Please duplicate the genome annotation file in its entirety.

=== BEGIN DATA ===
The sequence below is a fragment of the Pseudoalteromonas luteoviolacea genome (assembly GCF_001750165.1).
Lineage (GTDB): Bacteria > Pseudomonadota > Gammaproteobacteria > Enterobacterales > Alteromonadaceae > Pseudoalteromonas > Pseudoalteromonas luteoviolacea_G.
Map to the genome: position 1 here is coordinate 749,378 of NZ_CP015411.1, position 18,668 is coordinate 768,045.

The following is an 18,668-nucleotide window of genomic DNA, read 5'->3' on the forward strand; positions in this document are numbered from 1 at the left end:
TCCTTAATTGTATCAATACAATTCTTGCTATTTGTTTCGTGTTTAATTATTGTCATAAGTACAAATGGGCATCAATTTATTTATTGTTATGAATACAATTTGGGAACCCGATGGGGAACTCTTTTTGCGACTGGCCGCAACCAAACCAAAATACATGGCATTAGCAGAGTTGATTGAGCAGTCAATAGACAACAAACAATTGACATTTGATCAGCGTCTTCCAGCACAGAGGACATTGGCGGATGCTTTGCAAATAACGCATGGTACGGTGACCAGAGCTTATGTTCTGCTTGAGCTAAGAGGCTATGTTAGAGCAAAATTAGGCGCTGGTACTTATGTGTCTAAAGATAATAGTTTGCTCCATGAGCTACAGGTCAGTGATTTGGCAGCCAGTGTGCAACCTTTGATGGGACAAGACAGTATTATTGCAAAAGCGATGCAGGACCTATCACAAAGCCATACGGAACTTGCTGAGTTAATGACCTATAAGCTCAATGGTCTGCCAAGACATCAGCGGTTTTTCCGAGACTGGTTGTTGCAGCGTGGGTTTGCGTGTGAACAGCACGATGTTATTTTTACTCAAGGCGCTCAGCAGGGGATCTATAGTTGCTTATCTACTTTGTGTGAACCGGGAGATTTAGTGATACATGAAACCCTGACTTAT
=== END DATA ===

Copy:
The sequence below is a fragment of the Pseudoalteromonas luteoviolacea genome (assembly GCF_001750165.1).
Lineage (GTDB): Bacteria > Pseudomonadota > Gammaproteobacteria > Enterobacterales > Alteromonadaceae > Pseudoalteromonas > Pseudoalteromonas luteoviolacea_G.
Map to the genome: position 1 here is coordinate 749,378 of NZ_CP015411.1, position 18,668 is coordinate 768,045.

The following is an 18,668-nucleotide window of genomic DNA, read 5'->3' on the forward strand; positions in this document are numbered from 1 at the left end:
TCCTTAATTGTATCAATACAATTCTTGCTATTTGTTTCGTGTTTAATTATTGTCATAAGTACAAATGGGCATCAATTTATTTATTGTTATGAATACAATTTGGGAACCCGATGGGGAACTCTTTTTGCGACTGGCCGCAACCAAACCAAAATACATGGCATTAGCAGAGTTGATTGAGCAGTCAATAGACAACAAACAATTGACATTTGATCAGCGTCTTCCAGCACAGAGGACATTGGCGGATGCTTTGCAAATAACGCATGGTACGGTGACCAGAGCTTATGTTCTGCTTGAGCTAAGAGGCTATGTTAGAGCAAAATTAGGCGCTGGTACTTATGTGTCTAAAGATAATAGTTTGCTCCATGAGCTACAGGTCAGTGATTTGGCAGCCAGTGTGCAACCTTTGATGGGACAAGACAGTATTATTGCAAAAGCGATGCAGGACCTATCACAAAGCCATACGGAACTTGCTGAGTTAATGACCTATAAGCTCAATGGTCTGCCAAGACATCAGCGGTTTTTCCGAGACTGGTTGTTGCAGCGTGGGTTTGCGTGTGAACAGCACGATGTTATTTTTACTCAAGGCGCTCAGCAGGGGATCTATAGTTGCTTATCTACTTTGTGTGAACCGGGAGATTTAGTGATACATGAAACCCTGACTTAT